Prompted by the Post-Dispatch, Wong later clarified his comments, saying the platoon comments caught him off guard and prompted a rather visceral reaction that may have come across the wrong way.
“I’m not trying to sell my self to any other team,” Wong said. “My play speaks for itself and what kind of player I can be. I want to be that player for the Cardinals. If the worst-case scenario comes down, I understand there are a lot of good guys on this team right now. If it’s my time to get moved, it’s my time to get moved. But at the end of the day, I want to be a Cardinal. And that’s the most important thing.”
Wong looked like he was on the precipice of being a breakout star back in 2014, but his career, particularly at the plate, has failed to take off. Given his numbers, it’s hard to say he deserves better — and Cardinals brass might be unimpressed with his very public reaction to the possibility of losing some plate appearances.
- Kolten Wong
Brandon Harris announced on Sunday that he has decided to transfer from LSU to North Carolina.
Harris is going to graduate from LSU this summer and become a graduate transfer so he can play in the fall for the Tar Heels.
Harris was also being recruited by Texas and Arizona. He was LSU’s starting quarterback as a sophomore in 2015 but lost his job early last season to Danny Etling. Harris has thrown for 20 touchdowns and 10 interceptions during his career.
One thing Harris will have to figure out quickly is how to spell Tar Heels correctly, because he messed it up in his hashtag announcement.
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- College Football
- Brandon Harris
Ben Roethlisberger may not retire this offseason, but the day that the Pittsburgh Steelers quarterback walks away from the NFL is coming, and the team knows it.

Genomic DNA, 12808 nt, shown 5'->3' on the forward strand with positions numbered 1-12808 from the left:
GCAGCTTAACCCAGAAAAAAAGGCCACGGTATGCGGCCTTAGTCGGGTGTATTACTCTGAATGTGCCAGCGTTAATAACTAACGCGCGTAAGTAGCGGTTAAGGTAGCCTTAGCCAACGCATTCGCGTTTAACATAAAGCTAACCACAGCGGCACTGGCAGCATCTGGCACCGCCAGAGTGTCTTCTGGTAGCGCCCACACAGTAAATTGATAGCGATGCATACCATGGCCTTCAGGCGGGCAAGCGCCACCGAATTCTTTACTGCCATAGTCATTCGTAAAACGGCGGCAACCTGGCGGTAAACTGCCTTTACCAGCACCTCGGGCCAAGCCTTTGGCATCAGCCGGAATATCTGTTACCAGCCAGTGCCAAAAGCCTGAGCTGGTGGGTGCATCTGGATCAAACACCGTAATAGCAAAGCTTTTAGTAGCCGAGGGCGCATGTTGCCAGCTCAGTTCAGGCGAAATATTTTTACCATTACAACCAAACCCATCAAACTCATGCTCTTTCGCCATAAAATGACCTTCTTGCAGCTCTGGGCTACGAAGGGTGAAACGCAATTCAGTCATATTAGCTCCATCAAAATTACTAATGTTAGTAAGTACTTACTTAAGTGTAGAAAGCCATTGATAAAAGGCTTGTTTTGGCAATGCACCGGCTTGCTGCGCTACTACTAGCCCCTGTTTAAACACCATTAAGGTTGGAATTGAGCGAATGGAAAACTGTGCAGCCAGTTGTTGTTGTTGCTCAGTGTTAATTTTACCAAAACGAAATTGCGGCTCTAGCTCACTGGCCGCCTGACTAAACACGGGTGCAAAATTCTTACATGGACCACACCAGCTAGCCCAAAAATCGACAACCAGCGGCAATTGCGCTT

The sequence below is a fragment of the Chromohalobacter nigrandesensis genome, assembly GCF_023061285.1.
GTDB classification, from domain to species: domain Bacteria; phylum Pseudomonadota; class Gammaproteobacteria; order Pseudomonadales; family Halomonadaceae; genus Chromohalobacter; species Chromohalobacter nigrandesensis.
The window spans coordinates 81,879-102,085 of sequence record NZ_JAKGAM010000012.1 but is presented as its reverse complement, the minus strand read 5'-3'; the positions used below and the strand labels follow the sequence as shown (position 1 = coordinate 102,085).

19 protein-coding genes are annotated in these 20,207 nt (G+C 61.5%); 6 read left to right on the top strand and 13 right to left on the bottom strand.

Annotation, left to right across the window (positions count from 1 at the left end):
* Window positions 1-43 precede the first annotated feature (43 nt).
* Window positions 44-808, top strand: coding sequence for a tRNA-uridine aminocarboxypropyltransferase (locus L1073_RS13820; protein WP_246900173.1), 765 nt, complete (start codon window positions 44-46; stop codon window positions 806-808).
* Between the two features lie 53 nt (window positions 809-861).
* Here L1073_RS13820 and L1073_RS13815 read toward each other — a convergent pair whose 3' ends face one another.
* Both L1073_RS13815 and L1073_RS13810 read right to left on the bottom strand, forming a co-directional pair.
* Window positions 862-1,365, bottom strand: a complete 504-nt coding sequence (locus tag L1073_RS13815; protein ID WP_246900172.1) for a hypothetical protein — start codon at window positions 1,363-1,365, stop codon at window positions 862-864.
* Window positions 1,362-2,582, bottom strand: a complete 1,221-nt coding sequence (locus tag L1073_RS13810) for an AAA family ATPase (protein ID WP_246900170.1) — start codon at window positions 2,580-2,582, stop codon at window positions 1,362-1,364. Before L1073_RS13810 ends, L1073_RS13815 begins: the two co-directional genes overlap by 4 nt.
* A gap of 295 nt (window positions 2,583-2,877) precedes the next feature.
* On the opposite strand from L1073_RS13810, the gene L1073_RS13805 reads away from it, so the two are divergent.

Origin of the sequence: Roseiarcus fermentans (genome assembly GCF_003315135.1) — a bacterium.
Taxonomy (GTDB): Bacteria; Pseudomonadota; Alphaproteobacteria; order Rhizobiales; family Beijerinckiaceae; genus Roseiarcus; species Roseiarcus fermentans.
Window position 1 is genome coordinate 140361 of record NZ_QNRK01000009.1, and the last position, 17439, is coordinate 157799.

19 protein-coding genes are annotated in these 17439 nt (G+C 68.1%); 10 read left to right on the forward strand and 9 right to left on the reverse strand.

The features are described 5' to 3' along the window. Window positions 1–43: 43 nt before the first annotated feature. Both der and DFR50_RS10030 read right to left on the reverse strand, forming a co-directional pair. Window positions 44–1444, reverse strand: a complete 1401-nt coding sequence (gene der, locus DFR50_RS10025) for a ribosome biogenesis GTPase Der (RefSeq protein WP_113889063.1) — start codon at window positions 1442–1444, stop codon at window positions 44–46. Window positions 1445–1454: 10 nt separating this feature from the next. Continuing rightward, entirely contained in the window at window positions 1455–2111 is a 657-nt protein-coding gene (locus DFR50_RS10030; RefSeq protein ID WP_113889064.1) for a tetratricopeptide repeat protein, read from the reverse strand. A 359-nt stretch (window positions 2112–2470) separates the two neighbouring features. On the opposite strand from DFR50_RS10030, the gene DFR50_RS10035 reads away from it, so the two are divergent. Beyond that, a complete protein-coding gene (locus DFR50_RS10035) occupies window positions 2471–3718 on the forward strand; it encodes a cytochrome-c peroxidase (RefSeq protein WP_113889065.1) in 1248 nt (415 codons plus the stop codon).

Coach Mike Tomlin admitted in an interview with NFL Network’s Judy Battista that the organization has devoted some thought to what will happen when Roethlisberger hangs them up.
“I think we’ve been in that mindset for the last several years, that’s what this business tells us to be in,” Tomlin said, via NFL.com’s Jeremy Bergman. “We better start sharpening our sword in terms of evaluation of quarterbacks and what’s available to us or potentially available to us, that’s just due diligence. So yes, we have.
“I think because of his durability and how he plays, I don’t know that we have that level of urgency, but we are talking ourselves mentally through the process. Not an easy one, obviously, but it is what it is. It’s an element of the business. Guys can’t play forever and he acknowledges that and we acknowledge that.”
Roethlisberger hasn’t actually committed to playing in 2017, though indications are that he will. Big Ben is basically going year-to-year at this point. The Steelers don’t have an heir apparent on the roster, either. It’s probably time to consider how they’ll cope when he’s gone.
The Buffalo Bills decided to retain general manager Doug Whaley this offseason after they fired head coach Rex Ryan, whom the GM was responsible for hiring. However, there could still be an expiration date on Whaley’s time with the team.
Jerry Sullivan of the Buffalo News published a column on Saturday in which he said that Whaley is destined to be fired as Bills GM and might as well resign. Sullivan outlined all the ways which Whaley has lost power within the organization.
For example, the team retained quarterback Tyrod Taylor when it looked like they were going to let him go, and they got rid of many of Whaley’s favorites. They also are not really letting Whaley speak with the media or represent the club. He won’t even be speaking at a pre-draft luncheon, which used to be the GM’s turf.
Instead, much of the personnel control Whaley used to have apparently belongs to new head coach Sean McDermott, who likely accepted the job under those conditions.
Many of these issues seem to mirror what happened between Washington and Scot McCloughan before he was eventually fired. As soon as a team stops letting a GM represent the team to the media, you know they’ve lost a lot of power.